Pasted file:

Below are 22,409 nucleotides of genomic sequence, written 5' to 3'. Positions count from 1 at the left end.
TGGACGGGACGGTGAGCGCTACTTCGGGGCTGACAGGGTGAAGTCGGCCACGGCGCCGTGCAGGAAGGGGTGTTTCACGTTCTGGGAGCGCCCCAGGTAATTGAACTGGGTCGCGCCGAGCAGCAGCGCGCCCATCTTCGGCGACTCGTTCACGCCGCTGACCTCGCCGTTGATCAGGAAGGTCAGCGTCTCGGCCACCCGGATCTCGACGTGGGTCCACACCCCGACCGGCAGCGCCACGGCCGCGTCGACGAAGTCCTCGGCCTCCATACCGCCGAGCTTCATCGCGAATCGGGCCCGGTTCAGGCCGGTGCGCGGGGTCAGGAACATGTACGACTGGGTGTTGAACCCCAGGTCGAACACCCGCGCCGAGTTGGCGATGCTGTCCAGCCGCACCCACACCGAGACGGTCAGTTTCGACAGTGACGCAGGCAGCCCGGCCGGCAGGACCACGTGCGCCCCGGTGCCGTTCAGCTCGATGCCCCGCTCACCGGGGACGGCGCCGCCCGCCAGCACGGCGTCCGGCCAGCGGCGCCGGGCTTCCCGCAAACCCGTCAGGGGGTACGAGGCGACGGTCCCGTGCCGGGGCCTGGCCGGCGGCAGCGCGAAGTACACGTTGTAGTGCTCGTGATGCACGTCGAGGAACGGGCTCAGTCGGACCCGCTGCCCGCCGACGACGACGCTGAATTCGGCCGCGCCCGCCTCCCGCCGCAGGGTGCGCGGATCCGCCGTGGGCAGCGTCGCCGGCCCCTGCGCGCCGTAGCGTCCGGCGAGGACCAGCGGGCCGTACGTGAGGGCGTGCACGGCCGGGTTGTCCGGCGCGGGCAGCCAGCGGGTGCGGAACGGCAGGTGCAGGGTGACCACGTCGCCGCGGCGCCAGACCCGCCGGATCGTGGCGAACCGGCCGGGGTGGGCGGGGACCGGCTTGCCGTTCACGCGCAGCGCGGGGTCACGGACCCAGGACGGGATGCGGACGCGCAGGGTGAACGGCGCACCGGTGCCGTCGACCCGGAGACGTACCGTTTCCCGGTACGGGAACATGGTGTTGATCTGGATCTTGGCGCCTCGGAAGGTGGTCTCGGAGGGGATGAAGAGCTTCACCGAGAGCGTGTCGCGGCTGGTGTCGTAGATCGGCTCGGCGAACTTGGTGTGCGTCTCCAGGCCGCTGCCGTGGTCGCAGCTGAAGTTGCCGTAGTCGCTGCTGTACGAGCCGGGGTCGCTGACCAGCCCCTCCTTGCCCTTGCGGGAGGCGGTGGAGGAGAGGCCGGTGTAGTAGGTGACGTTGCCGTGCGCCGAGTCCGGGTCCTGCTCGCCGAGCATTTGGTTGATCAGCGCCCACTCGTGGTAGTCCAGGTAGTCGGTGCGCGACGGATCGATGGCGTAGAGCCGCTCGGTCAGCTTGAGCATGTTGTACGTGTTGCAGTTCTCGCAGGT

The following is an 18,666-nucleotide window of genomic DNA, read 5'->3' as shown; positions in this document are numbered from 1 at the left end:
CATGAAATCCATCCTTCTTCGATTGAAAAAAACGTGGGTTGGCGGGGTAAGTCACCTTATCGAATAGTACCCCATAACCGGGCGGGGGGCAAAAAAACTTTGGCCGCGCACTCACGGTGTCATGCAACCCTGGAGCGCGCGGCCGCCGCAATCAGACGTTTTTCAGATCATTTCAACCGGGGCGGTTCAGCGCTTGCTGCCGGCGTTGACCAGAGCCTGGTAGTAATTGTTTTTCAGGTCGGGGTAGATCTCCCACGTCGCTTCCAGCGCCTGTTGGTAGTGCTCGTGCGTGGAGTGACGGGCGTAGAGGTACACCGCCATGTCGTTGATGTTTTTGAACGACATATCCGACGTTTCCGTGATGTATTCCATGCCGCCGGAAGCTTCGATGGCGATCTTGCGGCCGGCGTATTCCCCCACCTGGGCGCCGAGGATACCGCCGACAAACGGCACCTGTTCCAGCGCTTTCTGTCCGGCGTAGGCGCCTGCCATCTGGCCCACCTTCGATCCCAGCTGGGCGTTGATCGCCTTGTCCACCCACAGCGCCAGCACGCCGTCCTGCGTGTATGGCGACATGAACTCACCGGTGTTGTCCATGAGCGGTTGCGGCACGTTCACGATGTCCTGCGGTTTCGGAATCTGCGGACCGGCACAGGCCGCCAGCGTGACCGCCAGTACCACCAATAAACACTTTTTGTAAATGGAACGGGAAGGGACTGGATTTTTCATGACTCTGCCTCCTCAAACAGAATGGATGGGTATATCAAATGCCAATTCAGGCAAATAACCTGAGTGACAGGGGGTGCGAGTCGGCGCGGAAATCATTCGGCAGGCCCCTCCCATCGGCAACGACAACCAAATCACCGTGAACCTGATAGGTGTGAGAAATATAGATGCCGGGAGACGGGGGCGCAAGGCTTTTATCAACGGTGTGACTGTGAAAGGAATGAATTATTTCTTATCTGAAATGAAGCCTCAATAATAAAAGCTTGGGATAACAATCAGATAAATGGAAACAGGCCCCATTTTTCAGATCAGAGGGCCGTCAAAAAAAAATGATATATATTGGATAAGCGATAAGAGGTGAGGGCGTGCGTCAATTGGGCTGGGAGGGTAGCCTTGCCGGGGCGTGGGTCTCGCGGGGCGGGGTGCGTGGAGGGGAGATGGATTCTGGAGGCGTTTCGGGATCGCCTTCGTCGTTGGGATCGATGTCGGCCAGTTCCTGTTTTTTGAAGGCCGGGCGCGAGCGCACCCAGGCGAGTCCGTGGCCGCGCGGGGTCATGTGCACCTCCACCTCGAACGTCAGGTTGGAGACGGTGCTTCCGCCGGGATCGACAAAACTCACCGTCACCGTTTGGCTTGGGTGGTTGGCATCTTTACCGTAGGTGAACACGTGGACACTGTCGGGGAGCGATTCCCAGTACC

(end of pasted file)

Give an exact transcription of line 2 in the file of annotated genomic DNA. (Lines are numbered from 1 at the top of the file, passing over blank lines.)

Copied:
TGGACGGGACGGTGAGCGCTACTTCGGGGCTGACAGGGTGAAGTCGGCCACGGCGCCGTGCAGGAAGGGGTGTTTCACGTTCTGGGAGCGCCCCAGGTAATTGAACTGGGTCGCGCCGAGCAGCAGCGCGCCCATCTTCGGCGACTCGTTCACGCCGCTGACCTCGCCGTTGATCAGGAAGGTCAGCGTCTCGGCCACCCGGATCTCGACGTGGGTCCACACCCCGACCGGCAGCGCCACGGCCGCGTCGACGAAGTCCTCGGCCTCCATACCGCCGAGCTTCATCGCGAATCGGGCCCGGTTCAGGCCGGTGCGCGGGGTCAGGAACATGTACGACTGGGTGTTGAACCCCAGGTCGAACACCCGCGCCGAGTTGGCGATGCTGTCCAGCCGCACCCACACCGAGACGGTCAGTTTCGACAGTGACGCAGGCAGCCCGGCCGGCAGGACCACGTGCGCCCCGGTGCCGTTCAGCTCGATGCCCCGCTCACCGGGGACGGCGCCGCCCGCCAGCACGGCGTCCGGCCAGCGGCGCCGGGCTTCCCGCAAACCCGTCAGGGGGTACGAGGCGACGGTCCCGTGCCGGGGCCTGGCCGGCGGCAGCGCGAAGTACACGTTGTAGTGCTCGTGATGCACGTCGAGGAACGGGCTCAGTCGGACCCGCTGCCCGCCGACGACGACGCTGAATTCGGCCGCGCCCGCCTCCCGCCGCAGGGTGCGCGGATCCGCCGTGGGCAGCGTCGCCGGCCCCTGCGCGCCGTAGCGTCCGGCGAGGACCAGCGGGCCGTACGTGAGGGCGTGCACGGCCGGGTTGTCCGGCGCGGGCAGCCAGCGGGTGCGGAACGGCAGGTGCAGGGTGACCACGTCGCCGCGGCGCCAGACCCGCCGGATCGTGGCGAACCGGCCGGGGTGGGCGGGGACCGGCTTGCCGTTCACGCGCAGCGCGGGGTCACGGACCCAGGACGGGATGCGGACGCGCAGGGTGAACGGCGCACCGGTGCCGTCGACCCGGAGACGTACCGTTTCCCGGTACGGGAACATGGTGTTGATCTGGATCTTGGCGCCTCGGAAGGTGGTCTCGGAGGGGATGAAGAGCTTCACCGAGAGCGTGTCGCGGCTGGTGTCGTAGATCGGCTCGGCGAACTTGGTGTGCGTCTCCAGGCCGCTGCCGTGGTCGCAGCTGAAGTTGCCGTAGTCGCTGCTGTACGAGCCGGGGTCGCTGACCAGCCCCTCCTTGCCCTTGCGGGAGGCGGTGGAGGAGAGGCCGGTGTAGTAGGTGACGTTGCCGTGCGCCGAGTCCGGGTCCTGCTCGCCGAGCATTTGGTTGATCAGCGCCCACTCGTGGTAGTCCAGGTAGTCGGTGCGCGACGGATCGATGGCGTAGAGCCGCTCGGTCAGCTTGAGCATGTTGTACGTGTTGCAGTTCTCGCAGGT